That's what Brian Dennehy, from Dennehy, Weller & Co, recommends: "There is a lot of uncertainty around the long-term profitability of the banks, even though there is scope for positive surprises in the short term. I rather favour corporate bonds issued by banks, where you only need the banks to survive to make money, whereas shares rely on the banks not just surviving but also thriving."

He says it is difficult for private investors to access these bank bonds, so the best way is to buy a fund with a heavy concentration in banks. "I would choose Old Mutual Corporate Bond which has an estimated distribution yield of 10.1 per cent. With the average price of the bonds held by the fund being just 77p, it implies capital growth potential of 30 per cent in addition."

Adrian Lowcock, from Bestinvest also favours funds with a financial focus. "Given the complexity of banks' balance sheets and the difficult economic climate, investors should consider investing in financials as a long-term strategy and seek to diversify. I recommend getting exposure via Jupiter Financial Opportunities, run by Philip Gibbs," he says.

Independent Partners; request a free guide on NISAs from Hargreaves Lansdown

Arts and Entertainment
TVShow's twee, safe facade smashed by ice cream melting scandal
Arts and Entertainment
tv
Arts and Entertainment
Lisa Kudrow, Courtney Cox and Jennifer Anniston reunite for a mini Friends sketch on Jimmy Kimmel Live
tv
Life and Style
tech
PROMOTED VIDEO
News
Actor, model and now record breaker: Jiff the Pomeranian
Video
News
REX/Eye Candy
science
Sport
Alexis Sanchez celebrates after scoring his first goal for Arsenal in the Champions League qualifier against Besiktas
sportChilean's first goal for the club secures place in draw for Champions League group stages
News
i100
News
Down time: an employee of Google uses the slide to get to the canteen
scienceBosses are inventing surprising ways of making us work harder
Finacial products from our partners
Property search
Latest stories from i100
Have you tried new the Independent Digital Edition apps?
Independent Dating
and  

By clicking 'Search' you
are agreeing to our
Terms of Use.

ES Rentals

    iJobs Job Widget
    iJobs Money & Business

    PMO Analyst - Risk - Banking - London - £350-£400

    £350 - £400 per day: Orgtel: PMO Analyst - Risk - Banking - London - £350 - £4...

    C# Developer (C#, ASP.NET Developer, SQL, MVC, WPF, Real-Time F

    £40000 - £48000 per annum + benefits+bonus+package: Harrington Starr: C# Devel...

    C# Swift Payment Developer (C#, ASP.NET, .NET, MVC, Authorize.N

    £45000 - £60000 per annum + benefits+bonus+package: Harrington Starr: C# Swift...

    DevOps Engineer - Linux, Shell, Bash, Solaris, UNIX, Salt-Stack

    Negotiable: Harrington Starr: A fast growing Financial Services organisation b...

    Day In a Page

    Israel-Gaza conflict: No victory for Israel despite weeks of death and devastation

    Robert Fisk: No victory for Israel despite weeks of devastation

    Palestinians have won: they are still in Gaza, and Hamas is still there
    Mary Beard writes character reference for Twitter troll who called her a 'slut'

    Unlikely friends: Mary Beard and the troll who called her a ‘filthy old slut’

    The Cambridge University classicist even wrote the student a character reference
    America’s new apartheid: Prosperous white districts are choosing to break away from black cities and go it alone

    America’s new apartheid

    Prosperous white districts are choosing to break away from black cities and go it alone
    Amazon is buying Twitch for £600m - but why do people want to watch others playing Xbox?

    What is the appeal of Twitch?

    Amazon is buying the video-game-themed online streaming site for £600m - but why do people want to watch others playing Xbox?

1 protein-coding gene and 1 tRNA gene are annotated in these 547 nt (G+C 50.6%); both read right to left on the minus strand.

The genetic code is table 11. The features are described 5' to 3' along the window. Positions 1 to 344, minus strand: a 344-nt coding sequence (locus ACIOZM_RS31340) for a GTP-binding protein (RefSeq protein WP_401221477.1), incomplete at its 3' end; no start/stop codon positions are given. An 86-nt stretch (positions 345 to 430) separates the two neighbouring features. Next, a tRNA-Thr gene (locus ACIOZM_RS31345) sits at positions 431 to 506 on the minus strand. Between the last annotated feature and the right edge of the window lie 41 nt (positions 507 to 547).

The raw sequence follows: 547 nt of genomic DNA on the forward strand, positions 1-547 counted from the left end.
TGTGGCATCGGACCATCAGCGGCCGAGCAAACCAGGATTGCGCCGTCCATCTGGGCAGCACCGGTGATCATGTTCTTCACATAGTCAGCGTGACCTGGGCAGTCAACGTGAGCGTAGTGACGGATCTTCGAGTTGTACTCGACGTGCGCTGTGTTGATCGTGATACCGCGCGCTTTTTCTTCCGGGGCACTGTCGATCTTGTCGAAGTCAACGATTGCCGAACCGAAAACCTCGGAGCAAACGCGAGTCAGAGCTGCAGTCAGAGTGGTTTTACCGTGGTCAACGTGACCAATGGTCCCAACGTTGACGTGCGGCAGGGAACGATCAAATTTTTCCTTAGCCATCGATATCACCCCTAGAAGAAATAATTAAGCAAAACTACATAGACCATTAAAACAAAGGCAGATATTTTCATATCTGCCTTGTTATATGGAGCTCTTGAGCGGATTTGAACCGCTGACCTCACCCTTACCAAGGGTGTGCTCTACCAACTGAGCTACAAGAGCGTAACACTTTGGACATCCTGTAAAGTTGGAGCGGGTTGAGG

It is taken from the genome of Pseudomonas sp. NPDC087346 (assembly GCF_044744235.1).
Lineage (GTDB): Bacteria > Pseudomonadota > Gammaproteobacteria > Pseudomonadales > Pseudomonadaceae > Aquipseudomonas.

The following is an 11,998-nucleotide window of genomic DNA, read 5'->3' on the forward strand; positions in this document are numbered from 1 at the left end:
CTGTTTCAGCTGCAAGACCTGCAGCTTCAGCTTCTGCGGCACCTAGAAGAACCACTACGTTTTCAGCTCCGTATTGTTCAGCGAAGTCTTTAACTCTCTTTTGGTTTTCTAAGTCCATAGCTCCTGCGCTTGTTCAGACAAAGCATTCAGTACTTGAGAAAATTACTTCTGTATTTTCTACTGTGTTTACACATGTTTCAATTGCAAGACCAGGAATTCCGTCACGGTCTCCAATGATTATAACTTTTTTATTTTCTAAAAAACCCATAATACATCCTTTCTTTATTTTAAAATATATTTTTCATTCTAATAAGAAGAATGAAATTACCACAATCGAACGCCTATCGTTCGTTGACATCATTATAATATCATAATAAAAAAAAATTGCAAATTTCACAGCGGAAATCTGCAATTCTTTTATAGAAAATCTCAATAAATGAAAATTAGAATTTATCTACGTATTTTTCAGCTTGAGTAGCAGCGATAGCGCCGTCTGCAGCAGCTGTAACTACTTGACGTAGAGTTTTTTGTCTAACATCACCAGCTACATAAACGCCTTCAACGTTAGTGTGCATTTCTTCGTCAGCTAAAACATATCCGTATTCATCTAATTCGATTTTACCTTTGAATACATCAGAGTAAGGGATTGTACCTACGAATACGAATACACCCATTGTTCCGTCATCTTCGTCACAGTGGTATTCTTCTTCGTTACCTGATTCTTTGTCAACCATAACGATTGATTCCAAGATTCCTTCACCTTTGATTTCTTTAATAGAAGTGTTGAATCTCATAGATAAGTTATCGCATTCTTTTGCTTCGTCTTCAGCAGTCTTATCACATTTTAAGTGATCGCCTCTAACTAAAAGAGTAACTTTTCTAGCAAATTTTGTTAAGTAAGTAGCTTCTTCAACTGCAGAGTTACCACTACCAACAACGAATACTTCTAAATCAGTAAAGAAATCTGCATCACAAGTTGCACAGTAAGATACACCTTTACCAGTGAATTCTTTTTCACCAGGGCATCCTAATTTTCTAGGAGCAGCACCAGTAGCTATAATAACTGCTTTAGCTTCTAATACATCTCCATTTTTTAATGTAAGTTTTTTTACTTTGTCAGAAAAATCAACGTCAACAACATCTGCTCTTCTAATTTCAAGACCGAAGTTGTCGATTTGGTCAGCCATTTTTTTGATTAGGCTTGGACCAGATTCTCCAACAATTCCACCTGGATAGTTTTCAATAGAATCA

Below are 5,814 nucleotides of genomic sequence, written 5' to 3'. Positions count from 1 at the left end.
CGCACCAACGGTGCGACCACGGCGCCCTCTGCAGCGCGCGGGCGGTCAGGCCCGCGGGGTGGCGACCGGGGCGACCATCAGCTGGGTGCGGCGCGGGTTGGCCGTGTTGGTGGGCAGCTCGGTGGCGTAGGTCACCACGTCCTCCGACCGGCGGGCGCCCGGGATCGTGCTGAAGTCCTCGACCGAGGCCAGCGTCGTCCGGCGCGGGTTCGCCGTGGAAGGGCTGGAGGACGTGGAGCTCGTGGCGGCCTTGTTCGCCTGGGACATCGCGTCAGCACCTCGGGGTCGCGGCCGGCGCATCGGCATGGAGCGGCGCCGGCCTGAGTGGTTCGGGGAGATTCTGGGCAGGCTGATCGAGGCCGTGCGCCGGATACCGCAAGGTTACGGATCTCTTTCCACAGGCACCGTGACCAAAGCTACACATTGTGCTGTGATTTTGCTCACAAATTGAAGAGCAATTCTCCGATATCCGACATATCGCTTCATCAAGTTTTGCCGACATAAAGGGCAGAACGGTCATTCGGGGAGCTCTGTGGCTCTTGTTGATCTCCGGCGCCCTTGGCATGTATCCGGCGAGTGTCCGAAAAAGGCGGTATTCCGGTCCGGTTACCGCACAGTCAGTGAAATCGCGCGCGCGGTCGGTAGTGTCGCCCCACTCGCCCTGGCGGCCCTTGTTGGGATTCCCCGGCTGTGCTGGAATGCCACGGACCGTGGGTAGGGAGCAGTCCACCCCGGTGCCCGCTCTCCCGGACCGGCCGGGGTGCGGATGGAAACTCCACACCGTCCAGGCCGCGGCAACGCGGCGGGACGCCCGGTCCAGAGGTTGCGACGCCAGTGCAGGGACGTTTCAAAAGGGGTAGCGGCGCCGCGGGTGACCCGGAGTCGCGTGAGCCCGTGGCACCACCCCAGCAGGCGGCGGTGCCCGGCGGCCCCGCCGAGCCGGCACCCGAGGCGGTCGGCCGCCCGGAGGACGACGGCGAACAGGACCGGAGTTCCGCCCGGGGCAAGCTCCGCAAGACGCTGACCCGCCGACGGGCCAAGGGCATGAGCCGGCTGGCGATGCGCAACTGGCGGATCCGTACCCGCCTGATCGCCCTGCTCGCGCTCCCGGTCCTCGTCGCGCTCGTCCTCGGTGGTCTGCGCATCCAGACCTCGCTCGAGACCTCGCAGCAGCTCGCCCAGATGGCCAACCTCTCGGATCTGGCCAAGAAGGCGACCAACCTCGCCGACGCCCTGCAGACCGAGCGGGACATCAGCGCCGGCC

Tip-tapping typewriters, ripe pongs and slides in the office: Bosses are inventing surprising ways of making us work harder

    How bosses are making us work harder

    As it is revealed that one newspaper office pumps out the sound of typewriters to increase productivity, Gillian Orr explores the other devices designed to motivate staff
    Manufacturers are struggling to keep up with the resurgence in vinyl records

    Hard pressed: Resurgence in vinyl records

    As the resurgence in vinyl records continues, manufacturers and their outdated machinery are struggling to keep up with the demand
    Tony Jordan: 'I turned down the chance to research Charles Dickens for a TV series nine times ... then I found a kindred spirit'

    A tale of two writers

    Offered the chance to research Charles Dickens for a TV series, Tony Jordan turned it down. Nine times. The man behind EastEnders and Life on Mars didn’t feel right for the job. Finally, he gave in - and found an unexpected kindred spirit
    Could a later start to the school day be the most useful educational reform of all?

    Should pupils get a lie in?

    Doctors want a later start to the school day so that pupils can sleep later. Not because teenagers are lazy, explains Simon Usborne - it's all down to their circadian rhythms
    Prepare for Jewish jokes – as Jewish comedians get their own festival

    Prepare for Jewish jokes...

    ... as Jewish comedians get their own festival
    SJ Watson: 'I still can't quite believe that Before I Go to Sleep started in my head'

    A dream come true for SJ Watson

    Watson was working part time in the NHS when his debut novel, Before I Go to Sleep, became a bestseller. Now it's a Hollywood movie, too. Here he recalls the whirlwind journey from children’s ward to A-list film set
    10 best cycling bags for commuters

    10 best cycling bags for commuters

    Gear up for next week’s National Cycle to Work day with one of these practical backpacks and messenger bags
    Paul Scholes: Three at the back isn’t working yet but given time I’m hopeful Louis van Gaal can rebuild Manchester United

    Paul Scholes column

    Three at the back isn’t working yet but given time I’m hopeful Louis van Gaal can rebuild Manchester United
    Kate Bush, Hammersmith Apollo music review: A preamble, then a coup de théâtre - and suddenly the long wait felt worth it

    Kate Bush shows a voice untroubled by time

    A preamble, then a coup de théâtre - and suddenly the long wait felt worth it
    Robot sheepdog technology could be used to save people from burning buildings

    The science of herding is cracked

    Mathematical model would allow robots to be programmed to control crowds and save people from burning buildings
    Tyrant: Is the world ready for a Middle Eastern 'Dallas'?

    This tyrant doesn’t rule

    It’s billed as a Middle Eastern ‘Dallas’, so why does Fox’s new drama have a white British star?